– Self-expression is not the main aim of art in traditional societies. What the artist expresses is not that which is “characteristic” but that which is universal and imperishable. Glorification of, or obsession with, one’s own personality is a sign of superficiality in art.
– Artistic “freedom” does not mean absence of responsibility or commitment. The true artist reflects and strengthens the harmony between the different sides of human life and between man and nature. Unbridled “freedom” interrupts this harmony.
– The value attached to genius, inspiration or originality is in inverse proportion to the true understanding of the purpose and function of art. The artist is not a special kind of man, nor is he entitled to a privileged position superior to that of the workman.
-There is no absolute distinction between religious and the secular in art. Everything in nature and human life is pervaded by the Divine Ground, and all art is religious to some extent. The final goal of art is to reach Divinity. God is the Supreme Artist.
-Through contemplation, the artist can visualize Perfection…[vi]
-Art in a traditional sense is symbolic, not illustrative or [merely] historical. Symbols constitute the language of art. Realism or “likeness” is not the primary concern of art. True representation is that of the idea, the form, not the substance [matter or outward appearance] of the perceived object.
-Beauty is the “attractive power of perfection.” It is objective. It is analogous to truth. It is Reality perceived by the artist.[vii]
This cursory list gives us a sense of how our ideas of “art” differ greatly from those of art in a traditional society ordered according to metaphysical principles. It is not difficult to see how these features might relate closely to an Orthodox understanding of the liturgical arts. Herein we also find an abbreviation of what has also been called “The Christian and Oriental, or True, Philosophy of Art.”[viii] Although the Orient and Orthodoxy might not meet eye to eye in all details when it comes to this philosophy, especially in regards to obvious and irreconcilable religious differences, nevertheless, there are enough parallels worth considering. These show that in traditional cultures, prior to the rampant secularization of postmodernity, there is a universal agreement as to what constitutes art and its social function. Considering these features can help us wake up to, and shake off, our predominantly secular presuppositions.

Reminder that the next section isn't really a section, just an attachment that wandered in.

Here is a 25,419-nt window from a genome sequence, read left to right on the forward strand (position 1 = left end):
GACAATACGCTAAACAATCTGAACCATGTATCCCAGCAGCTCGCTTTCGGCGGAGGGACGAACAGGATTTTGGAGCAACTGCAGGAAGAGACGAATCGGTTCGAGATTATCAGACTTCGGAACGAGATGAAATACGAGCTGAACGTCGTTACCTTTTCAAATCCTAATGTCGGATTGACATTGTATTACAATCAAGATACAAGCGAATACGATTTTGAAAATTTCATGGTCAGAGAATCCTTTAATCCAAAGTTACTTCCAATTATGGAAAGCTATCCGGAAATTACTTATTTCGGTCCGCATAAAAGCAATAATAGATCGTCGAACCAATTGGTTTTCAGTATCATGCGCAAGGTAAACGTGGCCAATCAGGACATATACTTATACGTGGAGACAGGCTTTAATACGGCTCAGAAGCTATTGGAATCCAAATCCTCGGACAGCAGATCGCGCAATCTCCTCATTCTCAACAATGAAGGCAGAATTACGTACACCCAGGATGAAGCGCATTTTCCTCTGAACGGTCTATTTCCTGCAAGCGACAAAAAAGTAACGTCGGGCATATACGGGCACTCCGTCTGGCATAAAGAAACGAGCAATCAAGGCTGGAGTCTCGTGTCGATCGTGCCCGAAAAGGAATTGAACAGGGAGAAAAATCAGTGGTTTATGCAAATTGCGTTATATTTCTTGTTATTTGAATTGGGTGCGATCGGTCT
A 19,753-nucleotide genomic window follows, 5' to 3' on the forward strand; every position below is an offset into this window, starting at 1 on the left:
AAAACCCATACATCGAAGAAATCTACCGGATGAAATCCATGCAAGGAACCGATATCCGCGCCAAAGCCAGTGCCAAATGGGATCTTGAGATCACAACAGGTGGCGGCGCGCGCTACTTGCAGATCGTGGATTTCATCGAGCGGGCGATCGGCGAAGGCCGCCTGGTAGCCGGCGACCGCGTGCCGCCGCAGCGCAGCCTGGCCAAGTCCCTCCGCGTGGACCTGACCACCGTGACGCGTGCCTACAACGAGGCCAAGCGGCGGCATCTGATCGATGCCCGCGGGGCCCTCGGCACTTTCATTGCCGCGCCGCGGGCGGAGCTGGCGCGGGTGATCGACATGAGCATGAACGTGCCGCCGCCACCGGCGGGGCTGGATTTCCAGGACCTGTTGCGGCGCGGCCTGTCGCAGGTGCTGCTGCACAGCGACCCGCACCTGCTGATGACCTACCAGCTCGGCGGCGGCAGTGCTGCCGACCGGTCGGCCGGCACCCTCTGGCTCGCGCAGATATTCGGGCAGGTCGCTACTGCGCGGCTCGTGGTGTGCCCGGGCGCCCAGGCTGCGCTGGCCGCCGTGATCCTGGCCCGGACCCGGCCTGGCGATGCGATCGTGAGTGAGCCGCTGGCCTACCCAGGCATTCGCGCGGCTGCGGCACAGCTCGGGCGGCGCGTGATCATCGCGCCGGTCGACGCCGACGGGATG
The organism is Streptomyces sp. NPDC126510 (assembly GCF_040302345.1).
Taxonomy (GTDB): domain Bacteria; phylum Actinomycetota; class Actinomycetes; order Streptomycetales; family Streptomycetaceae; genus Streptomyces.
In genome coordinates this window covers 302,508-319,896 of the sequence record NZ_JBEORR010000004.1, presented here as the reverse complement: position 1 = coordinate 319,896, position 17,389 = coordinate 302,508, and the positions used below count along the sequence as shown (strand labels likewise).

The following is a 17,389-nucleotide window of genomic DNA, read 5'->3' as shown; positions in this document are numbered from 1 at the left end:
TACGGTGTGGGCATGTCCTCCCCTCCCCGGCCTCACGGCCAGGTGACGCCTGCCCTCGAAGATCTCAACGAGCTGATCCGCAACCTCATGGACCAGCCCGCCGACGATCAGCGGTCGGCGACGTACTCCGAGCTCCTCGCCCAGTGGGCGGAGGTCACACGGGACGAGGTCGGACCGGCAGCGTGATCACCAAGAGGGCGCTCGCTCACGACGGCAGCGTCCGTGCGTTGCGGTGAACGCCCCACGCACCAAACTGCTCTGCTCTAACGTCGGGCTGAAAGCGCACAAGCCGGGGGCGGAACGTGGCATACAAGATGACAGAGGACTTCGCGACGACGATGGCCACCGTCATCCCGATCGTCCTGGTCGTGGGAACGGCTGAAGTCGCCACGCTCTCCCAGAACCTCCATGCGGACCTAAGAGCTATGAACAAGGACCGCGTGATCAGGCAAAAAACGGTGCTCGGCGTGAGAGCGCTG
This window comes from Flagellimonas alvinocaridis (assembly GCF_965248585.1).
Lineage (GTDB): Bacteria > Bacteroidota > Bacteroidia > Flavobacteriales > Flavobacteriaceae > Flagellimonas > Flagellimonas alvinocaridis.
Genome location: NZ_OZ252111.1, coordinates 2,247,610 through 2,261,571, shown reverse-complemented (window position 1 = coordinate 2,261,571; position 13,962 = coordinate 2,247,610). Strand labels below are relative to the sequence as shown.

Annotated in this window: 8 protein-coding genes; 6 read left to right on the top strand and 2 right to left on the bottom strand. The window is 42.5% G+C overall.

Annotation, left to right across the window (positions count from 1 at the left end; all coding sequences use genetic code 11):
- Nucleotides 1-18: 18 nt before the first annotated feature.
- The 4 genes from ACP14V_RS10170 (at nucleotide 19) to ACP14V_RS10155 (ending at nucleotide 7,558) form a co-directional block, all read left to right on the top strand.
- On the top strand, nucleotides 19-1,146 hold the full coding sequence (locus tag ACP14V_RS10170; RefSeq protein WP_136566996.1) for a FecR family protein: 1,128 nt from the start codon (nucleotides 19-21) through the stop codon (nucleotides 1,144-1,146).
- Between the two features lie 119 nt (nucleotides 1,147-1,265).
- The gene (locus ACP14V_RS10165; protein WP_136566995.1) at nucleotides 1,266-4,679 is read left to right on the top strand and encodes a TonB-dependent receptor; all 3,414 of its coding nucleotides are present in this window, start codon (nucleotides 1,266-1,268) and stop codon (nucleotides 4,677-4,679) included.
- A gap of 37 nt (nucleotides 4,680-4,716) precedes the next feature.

Ironically, in this regard, some Orthodox, if I can be so bold to say so, claiming to be “traditional,” are in fact the most secular, whereas the “pagans” appear to be more Orthodox. And it makes me wonder, who is worse off? The secularist or pagan? Perhaps the former, since he has lost all sense of the vertical dimension and awareness of the Sacred.
To be continued…